Veronica Yank,1 Sanjhavi Agarwal,1 Rhea Red,2 Amy Lozano1
Some of the most highly marketed mobile applications (“apps”) focus on weight loss and physical activity. The US Food and Drug Administration has declined to regulate them. It is unknown whether app research studies that receive financial support from commercial entities are similar to studies without commercial support in the degree to which they protect against bias. We sought to determine whether app studies with commercial financial ties were more or less likely than others to have discordant results and conclusions or other characteristics pertinent to assessing bias.
We performed a retrospective cohort study of English-language randomized clinical trials of weight loss or physical activity apps published through October 2016. We searched PubMed, the Cochrane Database, EMBASE, and Web of Science using standardized approaches to identify articles that met initial literature search criteria. Two reviewers blinded to author name, affiliation, financial support, and conflict of interest disclosures performed title, abstract, and full-text review (as necessary) to determine final study eligibility. For included studies, 2 blinded reviewers independently assessed direction of study results (favorable or not favorable toward study app), direction of conclusions, and whether trial registration information and 7 design elements that protect against bias (from Cochrane Risk of Bias tool) were present. Financial ties were extracted after other assessments were complete. Financial ties were categorized as commercial (eg, ties to an app company) vs noncommercial (eg, ties to government or a foundation). Results and conclusions were defined as discordant if they disagreed in direction (results, not favorable; conclusions, favorable). Comparisons using Fisher exact tests and t-tests were performed using Stata statistical software (version 14.2; StataCorp).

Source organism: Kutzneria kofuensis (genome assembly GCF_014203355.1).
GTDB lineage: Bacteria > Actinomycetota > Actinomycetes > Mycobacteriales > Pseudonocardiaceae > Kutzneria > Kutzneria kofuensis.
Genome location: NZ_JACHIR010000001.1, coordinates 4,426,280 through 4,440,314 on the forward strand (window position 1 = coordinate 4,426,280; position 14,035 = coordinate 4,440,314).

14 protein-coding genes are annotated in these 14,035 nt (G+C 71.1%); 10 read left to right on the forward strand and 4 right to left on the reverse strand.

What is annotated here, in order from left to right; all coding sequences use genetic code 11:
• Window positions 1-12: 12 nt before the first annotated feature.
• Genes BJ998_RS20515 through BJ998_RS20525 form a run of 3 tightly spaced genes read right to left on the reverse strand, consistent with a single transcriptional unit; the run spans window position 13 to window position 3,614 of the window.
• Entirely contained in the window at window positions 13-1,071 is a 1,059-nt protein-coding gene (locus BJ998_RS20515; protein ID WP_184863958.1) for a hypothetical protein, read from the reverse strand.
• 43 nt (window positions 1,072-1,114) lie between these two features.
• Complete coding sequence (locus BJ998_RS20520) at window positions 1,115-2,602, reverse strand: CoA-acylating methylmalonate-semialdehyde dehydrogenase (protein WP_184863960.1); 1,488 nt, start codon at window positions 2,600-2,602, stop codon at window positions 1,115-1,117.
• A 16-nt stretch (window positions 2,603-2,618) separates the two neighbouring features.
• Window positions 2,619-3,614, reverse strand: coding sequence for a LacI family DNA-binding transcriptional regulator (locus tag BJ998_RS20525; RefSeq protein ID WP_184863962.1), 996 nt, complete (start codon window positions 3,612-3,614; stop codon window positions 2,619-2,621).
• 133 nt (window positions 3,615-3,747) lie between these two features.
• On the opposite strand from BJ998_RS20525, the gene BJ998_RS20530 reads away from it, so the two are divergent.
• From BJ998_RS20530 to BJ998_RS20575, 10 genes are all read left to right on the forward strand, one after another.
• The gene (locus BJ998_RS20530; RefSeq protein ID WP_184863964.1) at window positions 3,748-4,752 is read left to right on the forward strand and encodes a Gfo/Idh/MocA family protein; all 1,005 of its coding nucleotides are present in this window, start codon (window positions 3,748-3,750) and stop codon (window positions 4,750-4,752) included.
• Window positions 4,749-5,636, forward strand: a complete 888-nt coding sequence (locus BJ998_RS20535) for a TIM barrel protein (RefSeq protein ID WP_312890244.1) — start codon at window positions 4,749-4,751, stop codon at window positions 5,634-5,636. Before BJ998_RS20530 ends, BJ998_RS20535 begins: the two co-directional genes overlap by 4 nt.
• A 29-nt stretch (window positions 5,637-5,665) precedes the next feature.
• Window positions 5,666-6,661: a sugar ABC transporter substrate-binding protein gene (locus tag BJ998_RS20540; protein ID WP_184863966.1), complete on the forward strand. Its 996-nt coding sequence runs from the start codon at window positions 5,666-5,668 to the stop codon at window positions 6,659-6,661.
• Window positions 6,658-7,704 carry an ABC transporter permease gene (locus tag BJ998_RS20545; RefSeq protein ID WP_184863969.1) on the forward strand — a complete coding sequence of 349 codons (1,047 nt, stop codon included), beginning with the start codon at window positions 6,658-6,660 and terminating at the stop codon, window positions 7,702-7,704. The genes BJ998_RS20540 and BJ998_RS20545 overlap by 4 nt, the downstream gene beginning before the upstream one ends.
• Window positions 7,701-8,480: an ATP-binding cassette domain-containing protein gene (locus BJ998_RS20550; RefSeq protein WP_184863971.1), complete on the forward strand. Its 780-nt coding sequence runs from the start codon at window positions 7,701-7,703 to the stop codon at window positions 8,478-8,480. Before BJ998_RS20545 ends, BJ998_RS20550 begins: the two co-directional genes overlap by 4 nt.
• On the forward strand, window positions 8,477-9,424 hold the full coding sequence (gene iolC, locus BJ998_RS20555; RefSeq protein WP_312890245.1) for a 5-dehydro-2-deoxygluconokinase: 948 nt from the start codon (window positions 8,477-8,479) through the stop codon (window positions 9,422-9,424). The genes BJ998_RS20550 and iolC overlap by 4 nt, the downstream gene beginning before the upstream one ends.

Among 876 unique articles identified on initial literature search, 17 met inclusion criteria: 7 (41%) with commercial ties and 10 (59%) with noncommercial ties (Table). A smaller percentage of commercial trials reported favorable results than did noncommercial trials (14% vs 60%, respectively; P = .13), whereas a larger percentage reported favorable conclusions (86% vs. 70%; P = .60). As a result, commercial trials had significantly greater discordance between results and conclusions than noncommercial trials (71% vs. 10%; P = .04). They also were less likely to report trial registration (14% vs 100%; P = .001) and had fewer design elements that protect against bias (mean [SD], 1 [0.4] vs 4 [1.2]; P < .001).
Randomized clinical trials of weight loss and physical activity apps with commercial financial ties were more likely to have discordance between results and conclusions and less likely to meet registration and design standards.
1University of California, San Francisco, San Francisco, CA, USA, firstname.lastname@example.org; 2San Francisco State University, San Francisco, CA, USA
Conflict of Interest Disclosures:
Dr Yank is supported by a career development award from the National Institute of Diabetes and Digestive and Kidney Diseases (K23DK097308).
Role of Funder/Sponsor:
The National Institute of Diabetes and Digestive and Kidney Diseases had no role in the design, performance, or interpretation of findings of this study.